It’s a given that not every employee wants the same benefits from her employer. If she’s older, she might want better retirement savings options. If she has kids, she might want flexible hours or subsidized childcare. If she’s just beginning her career, she might prioritize paid vacation.
If you’re the employer, though, you’re stuck with a benefits headache. Navigating the highly technical landscape of payroll, health insurance, and taxes is hard enough, and benefits customized to each employee’s needs might seem like more work than your company can bear.
Customized benefits pay off, though. I conducted a study for Clutch, a B2B ratings, reviews, and research company, about benefits and how workers view them. We found that employee benefits priorities change according to workers’ age and gender.
What’s more, we found that health insurance is far and away the most important benefit – 55% of respondents say they prioritize it above all others – and there are plenty of ways to customize health insurance options.
Here are a few reasons why customized employee benefit plans are best for both businesses and their workers.
Customized Employee Benefits Improve Loyalty
When workers feel that their companies are invested in their well-being, not just their job contributions, their productivity increases.
Let’s say that a talented employee has been working at the same marketing company for five years and is considering other job options. Then he comes down with a chronic illness. The HR team at his company helps him navigate their menu of health insurance plan options that best fit his situation, and fortunately, they had implemented a supplemental sick leave/disability plan so that he doesn’t have to worry about staying home and losing his income.
Because the company shows that it cares about him as a person by providing benefits tailored to his situation, the employee decides to stay in his job. The company retains the employee’s talent, and the employee gets help managing his health.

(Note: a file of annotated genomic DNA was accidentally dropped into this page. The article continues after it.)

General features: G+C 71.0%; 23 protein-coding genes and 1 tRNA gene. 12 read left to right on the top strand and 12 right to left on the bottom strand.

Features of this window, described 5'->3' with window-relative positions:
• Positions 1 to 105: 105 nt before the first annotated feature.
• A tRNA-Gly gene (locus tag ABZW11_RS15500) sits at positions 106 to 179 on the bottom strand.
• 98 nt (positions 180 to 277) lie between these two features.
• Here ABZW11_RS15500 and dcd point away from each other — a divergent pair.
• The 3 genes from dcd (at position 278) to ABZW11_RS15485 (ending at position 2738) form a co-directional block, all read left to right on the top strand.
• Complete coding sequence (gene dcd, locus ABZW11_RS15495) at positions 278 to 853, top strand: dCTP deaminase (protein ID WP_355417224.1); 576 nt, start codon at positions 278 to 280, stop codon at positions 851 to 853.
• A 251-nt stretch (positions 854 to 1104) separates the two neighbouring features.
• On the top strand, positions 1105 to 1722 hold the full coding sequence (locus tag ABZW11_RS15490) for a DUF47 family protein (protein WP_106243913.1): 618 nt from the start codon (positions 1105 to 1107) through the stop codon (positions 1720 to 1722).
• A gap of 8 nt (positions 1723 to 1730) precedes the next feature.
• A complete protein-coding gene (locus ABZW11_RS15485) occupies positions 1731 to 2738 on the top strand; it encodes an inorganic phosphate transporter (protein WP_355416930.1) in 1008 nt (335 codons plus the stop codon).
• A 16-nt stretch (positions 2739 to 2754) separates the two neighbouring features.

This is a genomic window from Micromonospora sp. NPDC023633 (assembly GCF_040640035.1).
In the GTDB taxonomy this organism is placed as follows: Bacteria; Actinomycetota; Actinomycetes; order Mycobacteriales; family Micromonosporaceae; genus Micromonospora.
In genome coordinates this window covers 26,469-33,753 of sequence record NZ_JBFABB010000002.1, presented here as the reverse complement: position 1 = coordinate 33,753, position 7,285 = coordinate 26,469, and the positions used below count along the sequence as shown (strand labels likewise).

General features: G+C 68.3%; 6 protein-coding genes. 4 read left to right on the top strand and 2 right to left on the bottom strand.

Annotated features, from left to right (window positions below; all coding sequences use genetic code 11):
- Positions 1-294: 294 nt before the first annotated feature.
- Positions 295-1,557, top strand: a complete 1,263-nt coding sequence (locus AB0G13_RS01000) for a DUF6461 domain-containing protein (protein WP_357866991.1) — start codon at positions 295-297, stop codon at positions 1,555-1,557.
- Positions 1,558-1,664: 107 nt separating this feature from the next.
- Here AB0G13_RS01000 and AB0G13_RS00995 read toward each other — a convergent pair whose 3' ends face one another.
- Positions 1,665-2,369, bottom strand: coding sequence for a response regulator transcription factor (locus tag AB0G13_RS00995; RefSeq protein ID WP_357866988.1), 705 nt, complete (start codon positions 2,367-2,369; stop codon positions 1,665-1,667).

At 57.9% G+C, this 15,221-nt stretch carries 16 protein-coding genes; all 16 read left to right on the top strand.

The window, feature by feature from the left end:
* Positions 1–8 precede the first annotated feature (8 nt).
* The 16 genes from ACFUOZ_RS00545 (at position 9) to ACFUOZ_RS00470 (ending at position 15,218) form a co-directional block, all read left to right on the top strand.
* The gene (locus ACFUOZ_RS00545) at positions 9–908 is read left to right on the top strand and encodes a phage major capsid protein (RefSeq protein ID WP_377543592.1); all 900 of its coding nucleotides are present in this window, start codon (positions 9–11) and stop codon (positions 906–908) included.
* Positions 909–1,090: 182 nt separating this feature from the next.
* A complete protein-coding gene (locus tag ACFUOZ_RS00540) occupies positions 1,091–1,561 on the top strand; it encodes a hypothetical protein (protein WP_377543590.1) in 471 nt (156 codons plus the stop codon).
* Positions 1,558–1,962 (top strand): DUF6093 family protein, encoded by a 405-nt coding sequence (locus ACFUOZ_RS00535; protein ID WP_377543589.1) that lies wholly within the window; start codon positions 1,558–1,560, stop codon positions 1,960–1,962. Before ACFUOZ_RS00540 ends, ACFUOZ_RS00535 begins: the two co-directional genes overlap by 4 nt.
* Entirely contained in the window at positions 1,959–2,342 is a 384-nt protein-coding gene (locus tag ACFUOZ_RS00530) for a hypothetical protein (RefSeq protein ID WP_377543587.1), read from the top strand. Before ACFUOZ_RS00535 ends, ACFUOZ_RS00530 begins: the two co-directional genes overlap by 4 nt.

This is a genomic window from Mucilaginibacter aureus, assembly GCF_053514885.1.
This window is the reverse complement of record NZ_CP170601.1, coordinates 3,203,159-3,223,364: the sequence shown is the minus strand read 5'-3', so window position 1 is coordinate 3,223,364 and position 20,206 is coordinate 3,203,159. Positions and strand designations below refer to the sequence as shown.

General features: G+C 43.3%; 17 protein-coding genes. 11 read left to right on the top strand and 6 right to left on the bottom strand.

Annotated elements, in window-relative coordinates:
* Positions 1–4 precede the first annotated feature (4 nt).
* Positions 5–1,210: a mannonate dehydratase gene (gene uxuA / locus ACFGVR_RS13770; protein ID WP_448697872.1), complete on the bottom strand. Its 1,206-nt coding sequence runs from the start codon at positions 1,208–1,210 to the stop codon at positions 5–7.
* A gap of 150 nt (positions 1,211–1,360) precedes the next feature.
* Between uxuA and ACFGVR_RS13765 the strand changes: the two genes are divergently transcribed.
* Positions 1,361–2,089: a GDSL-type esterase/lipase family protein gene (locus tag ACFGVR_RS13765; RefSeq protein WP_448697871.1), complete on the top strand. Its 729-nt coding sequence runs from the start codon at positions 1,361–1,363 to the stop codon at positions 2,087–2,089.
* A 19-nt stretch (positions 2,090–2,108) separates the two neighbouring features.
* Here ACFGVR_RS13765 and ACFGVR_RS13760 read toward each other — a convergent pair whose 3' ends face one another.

They Give Workers with Dependents Necessary Support
Women and men with children have distinct benefit needs, but those needs aren’t often met.
According to our survey, only 21% of full-time employees have paid parental leave, and only 8% have access to childcare subsidies. However, 70% of women with children under 18 participate in the labor force, according to the Department of Labor.
If there’s a way for you to offer daycare or childcare subsidies, you’ll seem more attractive to working parents who must balance parenting with jobs. This helps you attract the top talent in your industry.
In addition, your current employees with children will thank you – and will likely produce better work.
A few ways of offering support for parents with children include:
- Giving access to flexible spending accounts (FSAs)
- Installing an on-site daycare center
- Realigning your company-wide schedule so that parents with children are free during school drop-off and pick-up times
They Allow Older and Younger Workers More Flexibility
According to our survey, millennials place less emphasis on health insurance than Generation X and Baby Boomers.
Paul Aemisegeo, founder of PayrollMart, says that this is because older employees use health insurance more. He cites research by the Kaiser Family Foundation saying that 55% of adults 19-34 receive insurance through work, whereas 62.3% of adults 35-54 receive insurance through work.
Other research has shown that younger workers are more likely to value experiences over monetary benefits, such as insurance or 401(k) options. Therefore, a benefit package that includes more paid vacation time and less health insurance coverage might appeal to healthy workers in their teens, twenties, and thirties.
On the other hand, extensive medical coverage is more important to middle-aged employees. Consider giving this group many optional medical benefits, including:
- Critical injury/illness/accident
Customized Benefits Make More Employees Happy
Allowing workers to pick and choose the benefits they want from a variety of options is called cafeteria-style benefits.
As Susan Heathfield writes for The Balance, this kind of benefits administration lets employees “create a benefits package that best meets their needs and those of their family.”
As you consider the types of benefits you’ll provide for your employees, think about whether a cafeteria-style benefits plan is right for you. Just remember that guidance from an HR or benefits professional is key.